On April 31, May 11, and June 9 of this year, PRA member organizations met to identify communities of interest and their alignment across cities in Orange County. These communities of interest have been shared with the commission in oral and written testimony captured in Appendix A of this submission. They include the following:
Buena Park, La Palma, and Cypress: Orange County is home to large and growing Arab, Middle Eastern, Muslim, and South Asian (AMEMSA) communities. These populations are particularly prominent along the border of Los Angeles and Orange Counties, where the cities of Buena Park, La Palma, Cypress, Cerritos, and Artesia come together across county lines.
South Fullerton and West Anaheim: Two of Orange County’s largest cities, both Fullerton and Anaheim are socially and economically diverse with clear divisions between those with considerable needs and more affluent residents.
Little Arabia (Anaheim): Located in west Anaheim on Brookhurst Street between Crescent Avenue and Katella Avenue, Little Arabia is home to more than one hundred small businesses serving Orange County’s diverse AMEMSA community, including ethnic grocery stores, restaurants, cafes, hair salons, halal butcher shops, and professional services. It is also home to important religious institutions such as the West Coast Islamic Society and nonprofit and social service organizations that serve the community.
Santa Ana: Santa Ana is home to the largest and most established Latinx community in Orange County. Making up nearly 77% of the city’s total population, Santa Ana’s Latinx population (238,000) ranks fifth in size among cities statewide behind only Los Angeles, San Diego, San Jose, and Fresno. With many low-income residents and mixed immigration status families, the Latinx community faces numerous challenges, including immigration enforcement and access to affordable housing.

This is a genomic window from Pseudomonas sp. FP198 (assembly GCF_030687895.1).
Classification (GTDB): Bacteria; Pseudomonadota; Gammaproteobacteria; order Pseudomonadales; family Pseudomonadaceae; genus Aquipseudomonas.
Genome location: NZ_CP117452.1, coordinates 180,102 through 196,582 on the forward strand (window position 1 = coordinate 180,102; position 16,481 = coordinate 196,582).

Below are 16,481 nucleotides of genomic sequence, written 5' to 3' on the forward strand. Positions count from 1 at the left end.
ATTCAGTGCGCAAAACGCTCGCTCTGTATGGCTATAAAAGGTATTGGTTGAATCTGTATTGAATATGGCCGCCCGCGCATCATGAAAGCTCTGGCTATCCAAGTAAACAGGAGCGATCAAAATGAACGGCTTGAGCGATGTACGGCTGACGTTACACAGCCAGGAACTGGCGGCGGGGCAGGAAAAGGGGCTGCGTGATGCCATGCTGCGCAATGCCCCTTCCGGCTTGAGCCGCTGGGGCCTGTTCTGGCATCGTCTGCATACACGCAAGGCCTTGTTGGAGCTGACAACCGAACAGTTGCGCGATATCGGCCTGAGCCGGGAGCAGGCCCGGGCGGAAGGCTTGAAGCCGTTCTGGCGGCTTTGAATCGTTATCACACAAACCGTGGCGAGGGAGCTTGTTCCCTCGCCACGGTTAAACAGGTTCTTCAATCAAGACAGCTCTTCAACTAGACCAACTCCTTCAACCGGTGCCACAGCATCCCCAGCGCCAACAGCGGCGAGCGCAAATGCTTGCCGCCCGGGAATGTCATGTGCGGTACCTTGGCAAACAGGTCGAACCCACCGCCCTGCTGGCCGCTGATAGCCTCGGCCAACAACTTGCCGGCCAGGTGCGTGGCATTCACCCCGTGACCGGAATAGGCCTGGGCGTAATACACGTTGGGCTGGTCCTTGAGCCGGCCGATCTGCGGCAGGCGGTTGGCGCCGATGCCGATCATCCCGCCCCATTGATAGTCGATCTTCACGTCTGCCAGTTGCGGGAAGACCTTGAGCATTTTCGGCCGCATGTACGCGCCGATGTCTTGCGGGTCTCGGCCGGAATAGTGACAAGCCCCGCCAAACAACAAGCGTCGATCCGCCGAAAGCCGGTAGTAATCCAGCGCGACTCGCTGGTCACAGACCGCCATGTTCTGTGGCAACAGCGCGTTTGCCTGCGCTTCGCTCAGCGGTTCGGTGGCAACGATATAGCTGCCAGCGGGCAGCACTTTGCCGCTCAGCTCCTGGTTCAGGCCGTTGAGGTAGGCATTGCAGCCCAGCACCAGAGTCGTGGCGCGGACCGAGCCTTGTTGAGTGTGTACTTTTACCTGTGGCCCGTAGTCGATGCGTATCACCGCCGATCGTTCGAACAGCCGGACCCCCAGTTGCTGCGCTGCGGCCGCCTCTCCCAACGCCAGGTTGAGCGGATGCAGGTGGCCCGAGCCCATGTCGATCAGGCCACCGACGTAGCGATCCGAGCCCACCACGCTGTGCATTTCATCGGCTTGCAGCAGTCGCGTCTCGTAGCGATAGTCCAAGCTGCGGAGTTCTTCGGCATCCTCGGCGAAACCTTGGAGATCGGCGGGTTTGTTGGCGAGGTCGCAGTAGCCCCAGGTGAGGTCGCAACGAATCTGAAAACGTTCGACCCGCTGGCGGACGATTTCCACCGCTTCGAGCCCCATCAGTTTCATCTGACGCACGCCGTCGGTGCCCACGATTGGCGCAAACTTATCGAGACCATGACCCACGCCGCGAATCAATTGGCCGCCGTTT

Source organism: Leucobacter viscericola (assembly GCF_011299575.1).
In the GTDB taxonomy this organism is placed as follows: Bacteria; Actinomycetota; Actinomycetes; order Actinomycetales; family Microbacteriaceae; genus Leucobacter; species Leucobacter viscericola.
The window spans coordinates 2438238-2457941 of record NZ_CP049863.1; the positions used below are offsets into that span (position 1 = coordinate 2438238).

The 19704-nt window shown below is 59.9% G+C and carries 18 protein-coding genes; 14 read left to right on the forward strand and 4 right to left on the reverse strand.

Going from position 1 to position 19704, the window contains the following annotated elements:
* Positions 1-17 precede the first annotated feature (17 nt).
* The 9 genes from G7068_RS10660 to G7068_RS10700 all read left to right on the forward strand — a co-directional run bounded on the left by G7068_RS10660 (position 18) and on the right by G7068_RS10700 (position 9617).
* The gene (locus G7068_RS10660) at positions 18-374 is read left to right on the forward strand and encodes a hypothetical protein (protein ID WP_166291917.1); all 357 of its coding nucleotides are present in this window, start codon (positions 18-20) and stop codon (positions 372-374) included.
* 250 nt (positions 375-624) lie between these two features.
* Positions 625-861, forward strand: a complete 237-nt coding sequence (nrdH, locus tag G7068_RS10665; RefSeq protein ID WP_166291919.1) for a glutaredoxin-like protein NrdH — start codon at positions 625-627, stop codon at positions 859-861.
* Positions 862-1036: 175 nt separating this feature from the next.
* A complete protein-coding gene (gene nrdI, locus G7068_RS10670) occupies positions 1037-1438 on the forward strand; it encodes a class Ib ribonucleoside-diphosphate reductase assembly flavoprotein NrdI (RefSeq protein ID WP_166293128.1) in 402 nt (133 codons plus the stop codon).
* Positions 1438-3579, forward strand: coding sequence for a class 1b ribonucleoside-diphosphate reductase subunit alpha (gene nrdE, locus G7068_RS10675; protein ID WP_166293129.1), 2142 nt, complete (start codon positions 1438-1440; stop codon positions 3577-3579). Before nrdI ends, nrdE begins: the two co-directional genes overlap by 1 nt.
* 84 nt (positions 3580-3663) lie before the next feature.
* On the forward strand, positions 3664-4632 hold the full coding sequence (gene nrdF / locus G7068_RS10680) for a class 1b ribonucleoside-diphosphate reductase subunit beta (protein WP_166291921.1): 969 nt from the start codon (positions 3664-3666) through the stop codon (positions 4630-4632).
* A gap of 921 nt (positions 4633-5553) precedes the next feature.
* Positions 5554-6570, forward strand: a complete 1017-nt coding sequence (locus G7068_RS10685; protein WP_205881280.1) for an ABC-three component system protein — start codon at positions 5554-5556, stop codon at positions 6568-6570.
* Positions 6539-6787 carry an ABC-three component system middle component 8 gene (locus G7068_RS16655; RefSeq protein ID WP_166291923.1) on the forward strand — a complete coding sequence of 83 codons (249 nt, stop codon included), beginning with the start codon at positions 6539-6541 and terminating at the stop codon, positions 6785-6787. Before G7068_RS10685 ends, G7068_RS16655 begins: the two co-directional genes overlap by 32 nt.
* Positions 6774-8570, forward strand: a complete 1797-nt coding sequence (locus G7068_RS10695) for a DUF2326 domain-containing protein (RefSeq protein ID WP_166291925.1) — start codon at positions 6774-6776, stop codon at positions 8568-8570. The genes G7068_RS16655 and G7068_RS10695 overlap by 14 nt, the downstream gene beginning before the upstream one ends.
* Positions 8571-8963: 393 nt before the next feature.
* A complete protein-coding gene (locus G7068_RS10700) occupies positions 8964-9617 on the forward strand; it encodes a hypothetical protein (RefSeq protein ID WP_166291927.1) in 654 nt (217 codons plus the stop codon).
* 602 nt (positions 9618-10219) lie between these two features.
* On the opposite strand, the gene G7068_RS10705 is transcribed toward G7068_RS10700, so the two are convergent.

Garden Grove and Westminster: Garden Grove and Westminster are home to some of the nation’s largest Vietnamese American communities, as well as notable Korean American and Native Hawaiian and Pacific Islander (NHPI) populations. Established after the fall of Saigon in 1975, Little Saigon has grown to encompass large portions of both cities, as well as Santa Ana west of Harbor Blvd and Fountain Valley north of the 405 Freeway. Communities in these parts of Orange County are disproportionately low-income and share both common refugee experiences and the need for social services and affordable housing.
Irvine and Costa Mesa: Irvine is one of the fastest growing cities in the state. Between 2010 and 2020, Irvine added over 95,000 new residents; among cities statewide with at least 100,000 people, none grew faster over the past decade. This dramatic increase has been fueled by ongoing growth in immigrant communities. With growing numbers of Asian American, Pacific Islander, and AMEMSA residents, the city is also home to an emerging low-income population with needs similar to those of Latinx communities in Costa Mesa.